Mobile learning and environment

Last week we, EOI students, were given a brand-new Samsung Galaxy tablet as part of the mobile learning policy of the School. To be honest, it took me a few days to take it out of its box, as I’m not really fond of the idea of being permanently connected to the world. I couldn’t see its use having a laptop to work with, but everything changed yesterday and I can say… I’m now a believer!

What was it? Easy, I had to prepare an exam, I had all my notes on PDF format and I had to move around the city in order to solve couple of personal matters, including voting in the elections. Then I realised not only how useful it was going to be the time I had to expend in the bus, reading my notes from my new tablet, but also how environmentally friendly the tablet can be.

Without it, most probably, I would have printed the whole bunch of slides, wasting paper, ink, energy and myprecious time. With the tablet I was able to enjoy full colour documents and keep on reading on the move. Amazing!

The only thing I can expect now is for Android technology to incorporate the WWF format, the ecological PDF that can be read but not printed and that’s already available for Mac OS X.


Arsenic poisoning in Bangladesh

This is my very first post in a blog, so it only made sense to me to write about the main reason why I’m studying a Master in Water Engineering and Management.

As an Architect who specialized in Cooperation for Development I’ve had the chance to live and work in several countries, including Bangladesh. Water and Sanitation are always big issues when talking about Developing Countries, but it gets another dimension in that tiny overpopulated Southeast Asian country.

The population in such a poor land is growing so fast that improvements on water supply have failed to keep pace as in many other countries of Asia and Africa. Worldwide, two billion people still have no access to clean water, and water contaminated by sewage is estimated to kill 3.4 million, including two million children,every year.

Water experts have sounded an alarm that within the next 25 years, half of the world’s population could have trouble in finding enough fresh water for drinking and irrigation. Currently, as reports reveal, at least 80 countries, representing 40 percent of the world’s population, are subject to severe water shortages. Conditions may get worse as population grows and global warming disrupts rainfall patterns.

Problems regarding water go further in Bangladesh: The contamination of groundwater by arsenic is the largest poisoning of a population in history, with millions of people exposed, according to the World Health Organization (WHO).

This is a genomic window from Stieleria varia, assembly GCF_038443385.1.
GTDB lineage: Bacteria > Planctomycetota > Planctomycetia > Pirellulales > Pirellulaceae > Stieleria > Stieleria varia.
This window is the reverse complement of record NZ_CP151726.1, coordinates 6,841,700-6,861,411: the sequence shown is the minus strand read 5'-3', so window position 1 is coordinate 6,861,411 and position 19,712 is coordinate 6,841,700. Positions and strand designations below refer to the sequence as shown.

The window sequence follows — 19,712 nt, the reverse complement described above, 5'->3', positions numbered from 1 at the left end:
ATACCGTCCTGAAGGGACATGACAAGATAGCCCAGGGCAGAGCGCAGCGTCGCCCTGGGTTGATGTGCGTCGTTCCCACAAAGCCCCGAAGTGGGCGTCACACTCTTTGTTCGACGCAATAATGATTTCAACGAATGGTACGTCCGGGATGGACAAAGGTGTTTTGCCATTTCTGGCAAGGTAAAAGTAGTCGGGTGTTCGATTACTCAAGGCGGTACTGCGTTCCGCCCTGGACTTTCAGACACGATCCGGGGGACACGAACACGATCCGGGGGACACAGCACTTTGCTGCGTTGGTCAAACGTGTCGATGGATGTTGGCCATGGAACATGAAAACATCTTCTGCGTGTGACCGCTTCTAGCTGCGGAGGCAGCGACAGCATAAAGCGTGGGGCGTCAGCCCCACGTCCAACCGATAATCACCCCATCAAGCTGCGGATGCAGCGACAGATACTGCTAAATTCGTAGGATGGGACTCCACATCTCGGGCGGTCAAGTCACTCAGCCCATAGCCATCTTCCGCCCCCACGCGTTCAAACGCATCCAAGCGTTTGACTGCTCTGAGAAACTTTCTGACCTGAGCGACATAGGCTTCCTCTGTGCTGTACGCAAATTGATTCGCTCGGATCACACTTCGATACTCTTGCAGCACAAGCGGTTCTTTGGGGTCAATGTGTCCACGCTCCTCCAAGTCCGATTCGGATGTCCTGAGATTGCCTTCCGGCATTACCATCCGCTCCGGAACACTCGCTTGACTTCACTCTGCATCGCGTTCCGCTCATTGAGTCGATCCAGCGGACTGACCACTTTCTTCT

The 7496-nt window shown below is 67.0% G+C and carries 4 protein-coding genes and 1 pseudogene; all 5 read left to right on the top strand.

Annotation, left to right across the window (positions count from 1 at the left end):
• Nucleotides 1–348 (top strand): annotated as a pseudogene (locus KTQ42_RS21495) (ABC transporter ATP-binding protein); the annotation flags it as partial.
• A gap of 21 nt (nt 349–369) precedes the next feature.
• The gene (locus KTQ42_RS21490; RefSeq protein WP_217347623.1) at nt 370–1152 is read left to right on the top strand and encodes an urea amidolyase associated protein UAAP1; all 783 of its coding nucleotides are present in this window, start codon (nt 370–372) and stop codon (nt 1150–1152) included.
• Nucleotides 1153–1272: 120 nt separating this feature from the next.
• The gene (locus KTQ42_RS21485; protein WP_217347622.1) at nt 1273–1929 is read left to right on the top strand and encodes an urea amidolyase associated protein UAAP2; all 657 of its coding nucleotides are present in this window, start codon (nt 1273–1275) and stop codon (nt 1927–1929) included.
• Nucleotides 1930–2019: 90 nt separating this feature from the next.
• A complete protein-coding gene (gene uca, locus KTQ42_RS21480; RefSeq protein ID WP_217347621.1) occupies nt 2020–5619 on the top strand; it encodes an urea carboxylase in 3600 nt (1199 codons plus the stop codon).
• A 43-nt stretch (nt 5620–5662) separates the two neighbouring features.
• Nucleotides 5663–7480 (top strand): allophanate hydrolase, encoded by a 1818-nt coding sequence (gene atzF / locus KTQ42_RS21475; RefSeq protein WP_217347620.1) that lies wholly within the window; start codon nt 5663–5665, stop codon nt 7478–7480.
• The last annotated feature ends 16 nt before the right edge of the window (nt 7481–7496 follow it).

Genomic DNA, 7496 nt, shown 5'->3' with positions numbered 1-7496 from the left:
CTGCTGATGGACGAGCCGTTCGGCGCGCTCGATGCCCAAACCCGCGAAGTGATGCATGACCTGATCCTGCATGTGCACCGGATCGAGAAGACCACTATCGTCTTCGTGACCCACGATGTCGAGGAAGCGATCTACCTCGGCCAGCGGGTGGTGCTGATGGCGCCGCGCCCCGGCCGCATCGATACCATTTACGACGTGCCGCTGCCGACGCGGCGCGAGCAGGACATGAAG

Historically, surface water sources in Bangladesh have been contaminated with microorganisms, causing a significant burden of disease and mortality. Consequently, during the 1970s the United Nations Children’s Fund (UNICEF) worked with the Department of Public Health Engineering to install tube-wells to provide what was presumably a safe source of drinking water for the population. A number of international agencies andprivate citizens joined the initiative, installing millions of inexpensive tube-wells to tap the cleaner water beneath the surface. At the time the wells were installed, arsenic was not recognized as a problem in water supplies, and therefore standard water testing procedures did not include tests for arsenic.

Arsenic contamination of water in tube-wells was confirmed in 1993. Further testing was done in the following years, including investigations by several institutes and laboratories. Altogether, 400 measurements were presented in WHO country situation report. In about half of the measurements concentrations were far above 50 µg/l, which is clearly in excess of the maximum level recommended by WHO of 10 µg/l.

Studies in other countries where the population has had long-term exposure to arsenic in groundwater indicate that 1 in 10 people who drink water containing 50 µg/l of arsenic may ultimately die from cancers caused by arsenic, including lung, bladder and skin cancers.

Short-term strategies were then launched to avoid arsenic contaminated water to be drunk, including red labelling for the affected wells. The Department of Public Health Engineering has started an arsenic mitigation plan, but obviously it is overtaken by the progress of contamination. According to a 2010 Lancet study up to 77 millions of people in Bangladesh have been exposed to toxic levels of arsenic from drinking water.

The United Nations Development Programme (UNDP) supported the installation of arsenic removal plants in Bangladesh, but they were considered a colossal waste of funds due to breakdowns, inconvenient placements and lack of quality control. A simpler and less expensive form of arsenic removal is known as the sono arsenic filter, using three pitchers containing cast iron turnings and sand in the first pitcher and wood activated carbon and sand in the second. Although novel, this filter has not been certified by any sanitary standards and does not avoid toxic waste disposal similar to any other iron removal process.

Large-scale water treatments may include flocculation procedures, which remove arsenic by co-precipitation and adsorption using iron coagulants, activated alumina columns connected to shallow tube wells, as the chemical compound is an adsorbent that effectively removes arsenic, and both reverse osmosis and electro-dialysis.

Bangladesh’s problems regarding water and sanitation are huge, but so are in many others underdeveloped and even developed countries. Pursuing this master I hope I had the chance of collaborate with effective solutions within dynamic organizations, adding my technical knowledge and personal experience to the goal of improve water conditions worldwide.

Sources: World Health Organization, The Daily Star Bangladesh, and BBC.


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